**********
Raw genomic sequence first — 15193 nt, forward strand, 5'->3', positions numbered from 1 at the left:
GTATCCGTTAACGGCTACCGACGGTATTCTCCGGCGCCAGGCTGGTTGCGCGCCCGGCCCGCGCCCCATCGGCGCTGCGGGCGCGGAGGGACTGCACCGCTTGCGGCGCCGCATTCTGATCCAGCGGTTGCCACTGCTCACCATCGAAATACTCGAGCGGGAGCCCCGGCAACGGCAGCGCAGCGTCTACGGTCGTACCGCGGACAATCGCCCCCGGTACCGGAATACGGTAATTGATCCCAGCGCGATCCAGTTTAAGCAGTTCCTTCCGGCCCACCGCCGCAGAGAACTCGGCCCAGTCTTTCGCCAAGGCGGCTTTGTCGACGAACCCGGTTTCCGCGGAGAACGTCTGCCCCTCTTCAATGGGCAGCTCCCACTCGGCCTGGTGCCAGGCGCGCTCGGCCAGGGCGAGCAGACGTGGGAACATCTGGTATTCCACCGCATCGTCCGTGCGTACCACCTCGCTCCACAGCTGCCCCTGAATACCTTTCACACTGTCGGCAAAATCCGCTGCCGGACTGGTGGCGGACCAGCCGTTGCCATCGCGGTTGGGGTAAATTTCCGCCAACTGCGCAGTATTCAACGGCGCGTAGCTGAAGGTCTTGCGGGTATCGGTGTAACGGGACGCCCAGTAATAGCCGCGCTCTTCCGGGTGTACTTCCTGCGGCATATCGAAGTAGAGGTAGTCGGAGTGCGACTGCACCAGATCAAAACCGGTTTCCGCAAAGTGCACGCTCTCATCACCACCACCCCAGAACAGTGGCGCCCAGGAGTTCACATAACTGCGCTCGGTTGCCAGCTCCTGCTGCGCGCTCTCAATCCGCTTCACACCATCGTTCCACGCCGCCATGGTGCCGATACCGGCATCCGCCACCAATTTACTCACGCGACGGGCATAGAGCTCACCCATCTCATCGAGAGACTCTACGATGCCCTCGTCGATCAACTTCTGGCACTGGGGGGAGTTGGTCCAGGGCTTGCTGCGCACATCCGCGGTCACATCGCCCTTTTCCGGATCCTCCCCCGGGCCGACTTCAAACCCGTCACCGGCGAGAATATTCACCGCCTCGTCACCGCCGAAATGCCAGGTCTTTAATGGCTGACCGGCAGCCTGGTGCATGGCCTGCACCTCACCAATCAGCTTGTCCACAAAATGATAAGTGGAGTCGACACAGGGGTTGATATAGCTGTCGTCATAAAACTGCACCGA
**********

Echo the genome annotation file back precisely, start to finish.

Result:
Raw genomic sequence first — 15193 nt, forward strand, 5'->3', positions numbered from 1 at the left:
GTATCCGTTAACGGCTACCGACGGTATTCTCCGGCGCCAGGCTGGTTGCGCGCCCGGCCCGCGCCCCATCGGCGCTGCGGGCGCGGAGGGACTGCACCGCTTGCGGCGCCGCATTCTGATCCAGCGGTTGCCACTGCTCACCATCGAAATACTCGAGCGGGAGCCCCGGCAACGGCAGCGCAGCGTCTACGGTCGTACCGCGGACAATCGCCCCCGGTACCGGAATACGGTAATTGATCCCAGCGCGATCCAGTTTAAGCAGTTCCTTCCGGCCCACCGCCGCAGAGAACTCGGCCCAGTCTTTCGCCAAGGCGGCTTTGTCGACGAACCCGGTTTCCGCGGAGAACGTCTGCCCCTCTTCAATGGGCAGCTCCCACTCGGCCTGGTGCCAGGCGCGCTCGGCCAGGGCGAGCAGACGTGGGAACATCTGGTATTCCACCGCATCGTCCGTGCGTACCACCTCGCTCCACAGCTGCCCCTGAATACCTTTCACACTGTCGGCAAAATCCGCTGCCGGACTGGTGGCGGACCAGCCGTTGCCATCGCGGTTGGGGTAAATTTCCGCCAACTGCGCAGTATTCAACGGCGCGTAGCTGAAGGTCTTGCGGGTATCGGTGTAACGGGACGCCCAGTAATAGCCGCGCTCTTCCGGGTGTACTTCCTGCGGCATATCGAAGTAGAGGTAGTCGGAGTGCGACTGCACCAGATCAAAACCGGTTTCCGCAAAGTGCACGCTCTCATCACCACCACCCCAGAACAGTGGCGCCCAGGAGTTCACATAACTGCGCTCGGTTGCCAGCTCCTGCTGCGCGCTCTCAATCCGCTTCACACCATCGTTCCACGCCGCCATGGTGCCGATACCGGCATCCGCCACCAATTTACTCACGCGACGGGCATAGAGCTCACCCATCTCATCGAGAGACTCTACGATGCCCTCGTCGATCAACTTCTGGCACTGGGGGGAGTTGGTCCAGGGCTTGCTGCGCACATCCGCGGTCACATCGCCCTTTTCCGGATCCTCCCCCGGGCCGACTTCAAACCCGTCACCGGCGAGAATATTCACCGCCTCGTCACCGCCGAAATGCCAGGTCTTTAATGGCTGACCGGCAGCCTGGTGCATGGCCTGCACCTCACCAATCAGCTTGTCCACAAAATGATAAGTGGAGTCGACACAGGGGTTGATATAGCTGTCGTCATAAAACTGCACCGA